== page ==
Intended for healthcare professionals

Analysis Health in South Asia

Expanding access to healthcare in South Asia

BMJ 2017; 357 doi: (Published 11 April 2017) Cite this as: BMJ 2017;357:j1645
  1. Shehla Zaidi, associate professor11,
  2. Prasanna Saligram, research scientist2,
  3. Syed Ahmed, professor3,
  4. Egbert Sonderp, senior health adviser4,
  5. Kabir Sheikh, senior research scientist2
  1. 1Community Health Sciences and Women and Child Health Division, Aga Khan University, Karachi, Pakistan
  2. 2Public Health Foundation of India, New Delhi, India
  3. 3BRAC, Dhaka, Bangladesh
  4. 4Karolinska Institutet, Stockholm, Sweden
  1. shehla.zaidi{at}

Policy initiatives aiming to improve access to healthcare in South Asia have proliferated in recent years, but are they enough to address widespread health inequity in the region, ask Shehla Zaidi and colleagues?

The South Asian region is faced with some of the world’s worst socioeconomic inequities, and these compound widespread gaps in access to healthcare.1 Although there is a fairly extensive body of literature on the disparities that contribute to health inequity and their effect on health outcomes, less is known about the response from policy makers in South Asia.

As the commitment to universal health coverage (UHC) gains increasing global momentum,2 regional initiatives for expanding health access for poor people have risen up the policy agenda, and universal coverage forms the overarching framework for health targets in the sustainable development goals.3 Equitable access can be accelerated by health ministries through action on financing, governance, or human resources to direct health resources towards poor people4 5 or through action on social determinants of health.6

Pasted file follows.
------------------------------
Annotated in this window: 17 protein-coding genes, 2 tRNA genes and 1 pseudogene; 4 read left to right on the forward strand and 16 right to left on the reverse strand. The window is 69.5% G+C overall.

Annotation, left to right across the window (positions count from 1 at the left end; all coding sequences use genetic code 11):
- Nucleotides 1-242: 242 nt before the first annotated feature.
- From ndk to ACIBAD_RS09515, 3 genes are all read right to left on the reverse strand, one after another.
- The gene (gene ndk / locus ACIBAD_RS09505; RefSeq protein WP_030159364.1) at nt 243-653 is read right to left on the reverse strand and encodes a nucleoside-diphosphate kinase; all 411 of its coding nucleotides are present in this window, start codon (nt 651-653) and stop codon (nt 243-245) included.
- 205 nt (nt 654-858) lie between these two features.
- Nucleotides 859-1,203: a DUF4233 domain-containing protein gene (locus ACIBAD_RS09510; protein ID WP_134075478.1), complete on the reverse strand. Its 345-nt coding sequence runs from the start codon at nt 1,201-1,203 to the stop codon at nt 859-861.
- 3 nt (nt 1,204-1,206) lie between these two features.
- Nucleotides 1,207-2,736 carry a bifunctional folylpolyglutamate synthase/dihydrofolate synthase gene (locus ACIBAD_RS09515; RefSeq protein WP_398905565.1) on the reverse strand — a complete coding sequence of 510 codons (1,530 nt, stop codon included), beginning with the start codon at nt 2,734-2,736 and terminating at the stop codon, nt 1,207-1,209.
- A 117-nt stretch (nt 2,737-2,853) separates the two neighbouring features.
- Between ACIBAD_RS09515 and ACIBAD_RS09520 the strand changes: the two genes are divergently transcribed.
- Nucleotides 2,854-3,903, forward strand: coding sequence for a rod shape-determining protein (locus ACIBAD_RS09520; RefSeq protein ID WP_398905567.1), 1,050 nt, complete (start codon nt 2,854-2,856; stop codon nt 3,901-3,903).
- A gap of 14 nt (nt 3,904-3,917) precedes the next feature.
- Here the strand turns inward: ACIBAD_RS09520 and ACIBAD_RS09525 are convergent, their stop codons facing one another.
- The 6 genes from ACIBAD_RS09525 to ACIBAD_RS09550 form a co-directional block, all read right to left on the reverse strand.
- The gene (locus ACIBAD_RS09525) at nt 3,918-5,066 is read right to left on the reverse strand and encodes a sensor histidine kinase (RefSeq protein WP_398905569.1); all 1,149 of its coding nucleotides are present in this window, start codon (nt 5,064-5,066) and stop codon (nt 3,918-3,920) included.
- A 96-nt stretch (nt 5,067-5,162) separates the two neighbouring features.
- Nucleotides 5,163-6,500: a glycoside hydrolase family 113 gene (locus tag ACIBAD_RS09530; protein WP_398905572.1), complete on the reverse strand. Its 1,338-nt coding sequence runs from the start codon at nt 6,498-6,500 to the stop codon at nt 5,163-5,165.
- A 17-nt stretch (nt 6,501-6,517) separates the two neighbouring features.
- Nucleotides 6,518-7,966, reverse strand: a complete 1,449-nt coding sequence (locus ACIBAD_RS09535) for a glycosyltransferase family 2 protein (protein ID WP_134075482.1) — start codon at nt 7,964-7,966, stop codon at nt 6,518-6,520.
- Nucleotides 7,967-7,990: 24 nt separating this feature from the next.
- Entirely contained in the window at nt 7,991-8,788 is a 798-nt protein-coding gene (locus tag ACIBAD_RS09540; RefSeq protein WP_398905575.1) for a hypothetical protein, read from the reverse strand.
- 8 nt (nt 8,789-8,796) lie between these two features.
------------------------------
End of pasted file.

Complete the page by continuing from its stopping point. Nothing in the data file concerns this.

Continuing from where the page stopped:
In this article, we focus on the recent proliferation of policy initiatives in South Asia aimed at making access to healthcare more equitable. These initiatives typically involve insurance schemes and contracting of private sector services. Insurance schemes partially or fully subsidised by the government are thought to improve access through risk pooling and reducing point of service payments.7 The unpredictability of healthcare needs, rising costs of treatment, and underlying poverty have given impetus to use of insurance. Strategic contracting of services through formal agreements between health ministries and the private sector, funded by government budgets, is increasingly being used to fill coverage gaps in disadvantaged areas.8

Pulling together the main commonalities across the region, as well as underlining contextual differences, we look at three areas: existing policy …

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